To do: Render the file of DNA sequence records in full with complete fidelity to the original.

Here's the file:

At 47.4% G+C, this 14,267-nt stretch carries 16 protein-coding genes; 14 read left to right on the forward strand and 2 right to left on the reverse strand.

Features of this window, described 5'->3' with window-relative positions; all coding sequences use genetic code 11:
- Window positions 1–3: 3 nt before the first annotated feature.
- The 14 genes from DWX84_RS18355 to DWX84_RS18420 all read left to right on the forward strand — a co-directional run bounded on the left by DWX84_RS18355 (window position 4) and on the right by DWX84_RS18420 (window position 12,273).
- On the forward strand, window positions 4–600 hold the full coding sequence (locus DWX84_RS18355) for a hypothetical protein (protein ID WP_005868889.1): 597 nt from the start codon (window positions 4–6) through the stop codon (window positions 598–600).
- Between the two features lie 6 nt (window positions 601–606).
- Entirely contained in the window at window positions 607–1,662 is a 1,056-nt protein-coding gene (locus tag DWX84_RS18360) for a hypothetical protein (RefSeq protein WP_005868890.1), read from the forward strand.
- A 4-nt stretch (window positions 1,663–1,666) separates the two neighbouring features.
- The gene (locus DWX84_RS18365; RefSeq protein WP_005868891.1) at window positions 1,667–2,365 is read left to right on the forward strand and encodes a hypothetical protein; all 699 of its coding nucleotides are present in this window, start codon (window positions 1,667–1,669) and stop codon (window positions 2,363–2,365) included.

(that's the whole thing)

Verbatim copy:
At 47.4% G+C, this 14,267-nt stretch carries 16 protein-coding genes; 14 read left to right on the forward strand and 2 right to left on the reverse strand.

Features of this window, described 5'->3' with window-relative positions; all coding sequences use genetic code 11:
- Window positions 1–3: 3 nt before the first annotated feature.
- The 14 genes from DWX84_RS18355 to DWX84_RS18420 all read left to right on the forward strand — a co-directional run bounded on the left by DWX84_RS18355 (window position 4) and on the right by DWX84_RS18420 (window position 12,273).
- On the forward strand, window positions 4–600 hold the full coding sequence (locus DWX84_RS18355) for a hypothetical protein (protein ID WP_005868889.1): 597 nt from the start codon (window positions 4–6) through the stop codon (window positions 598–600).
- Between the two features lie 6 nt (window positions 601–606).
- Entirely contained in the window at window positions 607–1,662 is a 1,056-nt protein-coding gene (locus tag DWX84_RS18360) for a hypothetical protein (RefSeq protein WP_005868890.1), read from the forward strand.
- A 4-nt stretch (window positions 1,663–1,666) separates the two neighbouring features.
- The gene (locus DWX84_RS18365; RefSeq protein WP_005868891.1) at window positions 1,667–2,365 is read left to right on the forward strand and encodes a hypothetical protein; all 699 of its coding nucleotides are present in this window, start codon (window positions 1,667–1,669) and stop codon (window positions 2,363–2,365) included.